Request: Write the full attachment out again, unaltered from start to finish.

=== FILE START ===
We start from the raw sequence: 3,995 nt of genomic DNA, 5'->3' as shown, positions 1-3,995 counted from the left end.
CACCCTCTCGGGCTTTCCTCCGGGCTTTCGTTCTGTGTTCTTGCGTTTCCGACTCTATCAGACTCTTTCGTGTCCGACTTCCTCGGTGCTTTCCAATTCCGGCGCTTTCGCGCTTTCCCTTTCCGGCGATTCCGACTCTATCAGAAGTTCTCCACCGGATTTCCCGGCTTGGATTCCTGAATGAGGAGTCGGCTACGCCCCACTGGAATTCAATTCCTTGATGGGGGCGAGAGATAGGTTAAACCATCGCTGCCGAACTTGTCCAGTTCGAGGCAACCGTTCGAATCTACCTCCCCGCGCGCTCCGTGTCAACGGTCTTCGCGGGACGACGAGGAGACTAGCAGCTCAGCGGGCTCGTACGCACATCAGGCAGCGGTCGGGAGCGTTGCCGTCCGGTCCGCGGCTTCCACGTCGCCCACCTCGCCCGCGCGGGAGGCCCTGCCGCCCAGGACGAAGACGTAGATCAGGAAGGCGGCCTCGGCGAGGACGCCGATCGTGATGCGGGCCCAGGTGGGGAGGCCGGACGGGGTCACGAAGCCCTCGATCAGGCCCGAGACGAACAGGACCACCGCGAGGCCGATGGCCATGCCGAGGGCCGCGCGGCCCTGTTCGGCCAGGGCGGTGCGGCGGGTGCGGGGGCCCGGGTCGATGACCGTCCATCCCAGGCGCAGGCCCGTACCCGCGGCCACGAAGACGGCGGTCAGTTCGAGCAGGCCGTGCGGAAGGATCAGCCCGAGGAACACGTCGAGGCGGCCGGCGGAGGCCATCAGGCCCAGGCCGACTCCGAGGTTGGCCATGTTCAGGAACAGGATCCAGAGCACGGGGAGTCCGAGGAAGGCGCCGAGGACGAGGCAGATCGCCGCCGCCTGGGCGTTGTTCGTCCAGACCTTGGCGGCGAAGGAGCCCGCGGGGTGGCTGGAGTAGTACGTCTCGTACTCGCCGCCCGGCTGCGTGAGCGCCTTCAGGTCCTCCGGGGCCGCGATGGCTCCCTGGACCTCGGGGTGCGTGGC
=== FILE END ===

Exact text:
We start from the raw sequence: 3,995 nt of genomic DNA, 5'->3' as shown, positions 1-3,995 counted from the left end.
CACCCTCTCGGGCTTTCCTCCGGGCTTTCGTTCTGTGTTCTTGCGTTTCCGACTCTATCAGACTCTTTCGTGTCCGACTTCCTCGGTGCTTTCCAATTCCGGCGCTTTCGCGCTTTCCCTTTCCGGCGATTCCGACTCTATCAGAAGTTCTCCACCGGATTTCCCGGCTTGGATTCCTGAATGAGGAGTCGGCTACGCCCCACTGGAATTCAATTCCTTGATGGGGGCGAGAGATAGGTTAAACCATCGCTGCCGAACTTGTCCAGTTCGAGGCAACCGTTCGAATCTACCTCCCCGCGCGCTCCGTGTCAACGGTCTTCGCGGGACGACGAGGAGACTAGCAGCTCAGCGGGCTCGTACGCACATCAGGCAGCGGTCGGGAGCGTTGCCGTCCGGTCCGCGGCTTCCACGTCGCCCACCTCGCCCGCGCGGGAGGCCCTGCCGCCCAGGACGAAGACGTAGATCAGGAAGGCGGCCTCGGCGAGGACGCCGATCGTGATGCGGGCCCAGGTGGGGAGGCCGGACGGGGTCACGAAGCCCTCGATCAGGCCCGAGACGAACAGGACCACCGCGAGGCCGATGGCCATGCCGAGGGCCGCGCGGCCCTGTTCGGCCAGGGCGGTGCGGCGGGTGCGGGGGCCCGGGTCGATGACCGTCCATCCCAGGCGCAGGCCCGTACCCGCGGCCACGAAGACGGCGGTCAGTTCGAGCAGGCCGTGCGGAAGGATCAGCCCGAGGAACACGTCGAGGCGGCCGGCGGAGGCCATCAGGCCCAGGCCGACTCCGAGGTTGGCCATGTTCAGGAACAGGATCCAGAGCACGGGGAGTCCGAGGAAGGCGCCGAGGACGAGGCAGATCGCCGCCGCCTGGGCGTTGTTCGTCCAGACCTTGGCGGCGAAGGAGCCCGCGGGGTGGCTGGAGTAGTACGTCTCGTACTCGCCGCCCGGCTGCGTGAGCGCCTTCAGGTCCTCCGGGGCCGCGATGGCTCCCTGGACCTCGGGGTGCGTGGC